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Dr. Hwy-Chang Moon's picture

Sustaining the Development of Korean FDI in China

Korean Foreign Direct Investment (FDI) in China has significantly decreased in recent years, particularly because of restrictive Chinese policies resulting from Korea’s decision to deploy the Terminal High Altitude Area Defense (THAAD). Illustrating this, in 2017 it was 50 percent lower than its recent peak in 2013.

Dr. Scott MacDonald's picture

Rising Chinese FDI in Grenada’s Future

China’s interest in the Caribbean has increased considerably over the past decade. Most Chinese foreign direct investment (FDI) has been directed to those countries with natural resources or geo-strategic port locations—e.g., the Bahamas, Guyana, Suriname, and Jamaica. However, Chinese FDI has been active in other Caribbean countries as well, including Grenada, where it jumped from USD $4 million in 2006 to $14.5 million in 2013.

Dr. Jean-Marc F. Blanchard's picture

China’s Government Reform and Implications for Foreign Investors

At present, the eyes of the foreign business community in China understandably are fixed on United States (US) President Donald Trump’s levying of tariffs on Chinese strategic goods, China’s retaliation, and the potential for the situation to escalate. While such matters warrant attention, the business community also should be alert to China’s planned government restructuring which will reduce the total number of ministries, eliminate some ministries like the General Administration of Quality Supervision, Inspection, and Quarantine, consolidate others such as the China Banking Regulatory Commission (CBRC) and China Insurance Regulatory Commission (CIRC), create new ministries like an international aid agency, and shift the oversight of some ministries.

Dr. Jean-Marc F. Blanchard's picture

Pounding COFDI in the US in Search of a Better Playing Field in China

Since 2014, Chinese outward foreign direct investment (COFDI) in the United States (US) has grown dramatically. Of course, there were failed deals, some because of the US Committee on Foreign Investment in the United States (CFIUS), which vets transactions involving foreign firms for potential adverse national security implications.

Mr. Naoyuki Haraoka's picture

SMEs Can Benefit from Globalization through Indirect Exports

Many anti-globalization activists doubt small and medium enterprises (SMEs) can profit from economic globalization given their competitive disadvantages versus multinational enterprises (MNEs). The good news for SMEs is that MNEs building global supply chains for products such as home electronics or electric appliances will need parts and components from SMEs to achieve competitiveness since many key components are made by SMEs.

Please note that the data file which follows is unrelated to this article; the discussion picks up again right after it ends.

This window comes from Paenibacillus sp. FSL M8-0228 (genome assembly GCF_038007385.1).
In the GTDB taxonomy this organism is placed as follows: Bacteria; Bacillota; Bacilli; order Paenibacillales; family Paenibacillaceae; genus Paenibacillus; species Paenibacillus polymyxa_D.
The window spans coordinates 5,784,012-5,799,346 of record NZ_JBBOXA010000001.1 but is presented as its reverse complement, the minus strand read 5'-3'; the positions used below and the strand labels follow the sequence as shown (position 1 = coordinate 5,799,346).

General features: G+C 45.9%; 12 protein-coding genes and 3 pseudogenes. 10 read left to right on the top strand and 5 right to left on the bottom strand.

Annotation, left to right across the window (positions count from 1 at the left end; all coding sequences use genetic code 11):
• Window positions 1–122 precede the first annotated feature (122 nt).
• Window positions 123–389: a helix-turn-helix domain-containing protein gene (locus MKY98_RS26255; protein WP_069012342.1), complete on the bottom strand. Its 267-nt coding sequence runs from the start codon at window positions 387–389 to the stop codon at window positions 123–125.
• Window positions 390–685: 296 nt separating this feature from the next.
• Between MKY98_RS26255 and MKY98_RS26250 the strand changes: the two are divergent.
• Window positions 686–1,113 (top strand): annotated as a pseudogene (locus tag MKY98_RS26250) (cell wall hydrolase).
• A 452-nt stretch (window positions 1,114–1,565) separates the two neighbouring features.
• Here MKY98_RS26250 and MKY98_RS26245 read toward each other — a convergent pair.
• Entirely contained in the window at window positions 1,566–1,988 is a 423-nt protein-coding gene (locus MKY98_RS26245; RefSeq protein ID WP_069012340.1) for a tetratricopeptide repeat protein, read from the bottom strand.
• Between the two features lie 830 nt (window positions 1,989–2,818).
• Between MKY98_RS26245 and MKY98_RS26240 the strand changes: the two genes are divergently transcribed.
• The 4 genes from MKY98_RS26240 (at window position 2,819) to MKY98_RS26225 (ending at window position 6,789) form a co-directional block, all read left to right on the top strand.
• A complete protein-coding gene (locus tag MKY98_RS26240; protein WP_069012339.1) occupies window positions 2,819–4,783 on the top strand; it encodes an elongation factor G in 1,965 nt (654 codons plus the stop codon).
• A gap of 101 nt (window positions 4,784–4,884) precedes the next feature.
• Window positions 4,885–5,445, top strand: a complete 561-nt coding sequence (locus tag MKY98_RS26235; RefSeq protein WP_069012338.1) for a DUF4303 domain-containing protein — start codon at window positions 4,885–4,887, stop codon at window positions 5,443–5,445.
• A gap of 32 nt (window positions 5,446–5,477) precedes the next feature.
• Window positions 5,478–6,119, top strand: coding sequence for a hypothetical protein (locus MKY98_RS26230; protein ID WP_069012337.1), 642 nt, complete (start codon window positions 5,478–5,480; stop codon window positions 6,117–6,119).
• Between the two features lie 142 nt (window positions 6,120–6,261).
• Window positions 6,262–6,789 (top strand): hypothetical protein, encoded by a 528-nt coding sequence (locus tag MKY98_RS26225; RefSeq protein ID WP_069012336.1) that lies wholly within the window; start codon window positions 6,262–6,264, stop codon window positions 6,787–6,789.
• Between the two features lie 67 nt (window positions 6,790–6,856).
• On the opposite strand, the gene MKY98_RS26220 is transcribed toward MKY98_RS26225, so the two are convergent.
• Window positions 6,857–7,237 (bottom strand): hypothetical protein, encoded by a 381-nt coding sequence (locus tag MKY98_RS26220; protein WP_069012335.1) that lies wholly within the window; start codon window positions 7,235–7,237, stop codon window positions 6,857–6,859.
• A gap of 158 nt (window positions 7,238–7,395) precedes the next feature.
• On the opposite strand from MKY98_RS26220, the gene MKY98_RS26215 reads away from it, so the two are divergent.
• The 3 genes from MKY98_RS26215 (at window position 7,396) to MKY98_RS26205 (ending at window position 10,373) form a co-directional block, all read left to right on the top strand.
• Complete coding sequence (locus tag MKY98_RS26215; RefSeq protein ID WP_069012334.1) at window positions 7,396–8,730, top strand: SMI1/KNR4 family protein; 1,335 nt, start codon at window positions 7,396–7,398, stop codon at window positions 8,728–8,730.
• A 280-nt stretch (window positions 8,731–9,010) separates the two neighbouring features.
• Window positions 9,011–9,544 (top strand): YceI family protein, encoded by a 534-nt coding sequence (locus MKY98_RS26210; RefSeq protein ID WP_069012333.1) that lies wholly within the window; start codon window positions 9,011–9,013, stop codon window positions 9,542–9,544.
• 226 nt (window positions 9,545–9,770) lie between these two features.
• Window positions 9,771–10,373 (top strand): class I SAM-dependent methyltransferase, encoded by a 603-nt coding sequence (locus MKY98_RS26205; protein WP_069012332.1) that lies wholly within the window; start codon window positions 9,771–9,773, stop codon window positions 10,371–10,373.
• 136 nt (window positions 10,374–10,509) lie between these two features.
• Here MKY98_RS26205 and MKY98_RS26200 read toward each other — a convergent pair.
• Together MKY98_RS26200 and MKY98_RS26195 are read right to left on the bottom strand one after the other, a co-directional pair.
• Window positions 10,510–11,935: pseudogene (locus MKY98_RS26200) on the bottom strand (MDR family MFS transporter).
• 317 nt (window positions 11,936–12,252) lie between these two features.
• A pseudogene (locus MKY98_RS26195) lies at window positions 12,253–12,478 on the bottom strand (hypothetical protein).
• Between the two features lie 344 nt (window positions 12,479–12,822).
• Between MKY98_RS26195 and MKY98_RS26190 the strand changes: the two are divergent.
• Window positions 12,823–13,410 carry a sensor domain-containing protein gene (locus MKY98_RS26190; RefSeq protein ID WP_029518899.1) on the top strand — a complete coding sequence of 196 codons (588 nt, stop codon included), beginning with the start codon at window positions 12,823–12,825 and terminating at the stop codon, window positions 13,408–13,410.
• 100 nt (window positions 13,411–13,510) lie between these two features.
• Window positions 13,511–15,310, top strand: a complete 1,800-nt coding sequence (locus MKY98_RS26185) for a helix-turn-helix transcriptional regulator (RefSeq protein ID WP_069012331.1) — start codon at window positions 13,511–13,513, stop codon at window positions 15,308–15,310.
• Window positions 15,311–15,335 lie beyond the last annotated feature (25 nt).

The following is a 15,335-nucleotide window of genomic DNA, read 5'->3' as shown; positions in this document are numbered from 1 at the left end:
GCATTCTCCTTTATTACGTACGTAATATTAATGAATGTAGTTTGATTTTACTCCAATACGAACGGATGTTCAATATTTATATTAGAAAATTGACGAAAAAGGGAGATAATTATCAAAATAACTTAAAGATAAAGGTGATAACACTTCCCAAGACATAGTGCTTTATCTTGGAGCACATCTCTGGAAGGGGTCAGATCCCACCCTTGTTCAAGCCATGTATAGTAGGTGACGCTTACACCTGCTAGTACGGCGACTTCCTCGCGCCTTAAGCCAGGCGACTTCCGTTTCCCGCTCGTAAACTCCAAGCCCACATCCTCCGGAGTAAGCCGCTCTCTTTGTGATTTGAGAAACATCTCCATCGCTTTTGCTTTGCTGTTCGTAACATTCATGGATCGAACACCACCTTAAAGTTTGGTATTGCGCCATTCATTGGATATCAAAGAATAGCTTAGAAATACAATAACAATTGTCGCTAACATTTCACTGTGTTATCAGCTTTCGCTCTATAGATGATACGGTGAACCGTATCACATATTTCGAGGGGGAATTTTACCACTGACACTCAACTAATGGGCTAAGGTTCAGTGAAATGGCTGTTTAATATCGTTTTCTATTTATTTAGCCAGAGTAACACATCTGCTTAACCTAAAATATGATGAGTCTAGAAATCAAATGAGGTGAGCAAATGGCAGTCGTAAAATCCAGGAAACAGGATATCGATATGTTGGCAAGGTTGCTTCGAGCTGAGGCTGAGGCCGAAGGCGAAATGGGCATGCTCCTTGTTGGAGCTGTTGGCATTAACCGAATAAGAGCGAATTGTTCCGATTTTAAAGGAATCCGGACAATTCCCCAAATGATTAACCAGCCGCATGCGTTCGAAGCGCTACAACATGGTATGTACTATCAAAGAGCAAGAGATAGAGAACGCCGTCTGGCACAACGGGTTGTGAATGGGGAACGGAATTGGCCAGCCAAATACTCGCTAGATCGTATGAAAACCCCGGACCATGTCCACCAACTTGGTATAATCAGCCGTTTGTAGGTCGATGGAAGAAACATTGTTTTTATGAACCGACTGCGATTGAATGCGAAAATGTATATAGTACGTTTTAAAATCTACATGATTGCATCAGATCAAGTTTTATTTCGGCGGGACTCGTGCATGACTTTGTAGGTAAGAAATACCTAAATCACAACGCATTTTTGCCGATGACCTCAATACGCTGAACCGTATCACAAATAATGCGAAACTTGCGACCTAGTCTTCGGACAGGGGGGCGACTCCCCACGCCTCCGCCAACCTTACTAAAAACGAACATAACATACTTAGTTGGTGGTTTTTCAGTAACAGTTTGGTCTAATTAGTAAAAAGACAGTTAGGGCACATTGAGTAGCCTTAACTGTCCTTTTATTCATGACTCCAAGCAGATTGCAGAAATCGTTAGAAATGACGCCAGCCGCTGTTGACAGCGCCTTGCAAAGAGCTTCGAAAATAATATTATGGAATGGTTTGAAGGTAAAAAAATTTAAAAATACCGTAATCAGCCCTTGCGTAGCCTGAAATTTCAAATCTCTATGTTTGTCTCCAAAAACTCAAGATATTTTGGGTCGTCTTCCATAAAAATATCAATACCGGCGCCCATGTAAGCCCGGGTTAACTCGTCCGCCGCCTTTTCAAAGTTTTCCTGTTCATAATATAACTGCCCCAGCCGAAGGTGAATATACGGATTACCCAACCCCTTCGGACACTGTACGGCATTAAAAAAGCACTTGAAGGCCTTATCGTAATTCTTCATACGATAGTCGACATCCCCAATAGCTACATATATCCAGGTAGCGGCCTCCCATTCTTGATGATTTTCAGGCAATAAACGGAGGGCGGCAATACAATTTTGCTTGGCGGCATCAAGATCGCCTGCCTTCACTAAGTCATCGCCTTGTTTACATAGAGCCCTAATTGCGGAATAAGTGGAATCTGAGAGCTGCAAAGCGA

Dr. Jean-Marc F. Blanchard's picture

A Controversial Take on Chinese Neocolonialism

The long-standing debate about Chinese neocolonialism has been reborn as a result of China’s massive Belt and Road Initiative (BRI) and Chinese multinational companies (MNCs) taking over Sri Lanka’s Hambantota Port and leasing a huge plot of land in Colombo Port. Adding fuel to the fire, the contemporary features of China’s relations with many developing countries bears general resemblance to those of the Europeans in the 19th and 20th centuries.

Dr. Scott MacDonald's picture

The Return of the Great Game and Infrastructure

The Great Game was a geopolitical contest for influence and dominance in Central Asia between Tsarist Russia and the British Empire that occurred in the 19th and early 20th centuries. The game was played out over vast distances, with a mix of spies, money and armies.

Dr. Scott MacDonald's picture

China Needs to Rethink its Game

One factor that has allowed China to expand its global role has been financial diplomacy in the form of loans, business deals and other investments. However, in overlooking issues such as public discontent with dictatorships, corruption and economic mismanagement, Chinese companies have also assumed considerable risk.

Mr. Naoyuki Haraoka's picture

Infrastructure for Global Value Chains

The nature of the utilization of global value chains (GVCs) is a key element in determining the type of activity of multinational enterprises (MNEs). At the most primitive stage, trade in agricultural, mineral, or light-industrial products is dominant and relatively slow paced. Thus, there is little time sensitivity. At the second stage, business operations are more sophisticated and time sensitive.

Dr. Amitendu Palit's picture

EODB Rankings Augur Well for BRI Investments

The recently released World Bank Ease of Doing Business (EODB) rankings have interesting findings relating to some of the countries involved in China’s Belt-and-Road (BRI) infrastructure project. One of the major groups of countries to have improved EODB rankings since last year is Central Asia. Kazakhstan (+1.06), Azerbaijan (+3.12), Uzbekistan (+4.46), Ukraine (+1.90), Kyrgyz Republic (+0.54) and Tajikistan (0.93) have all moved up the EODB ladder.

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*Blogs represent the views of their authors and are not necessarily endorsed by the Wong MNC Center, its Board of Directors, or its Advisory Board. They are intended for the non-commercial use of readers in order to foster debate and discussion and to facilitate and stimulate research.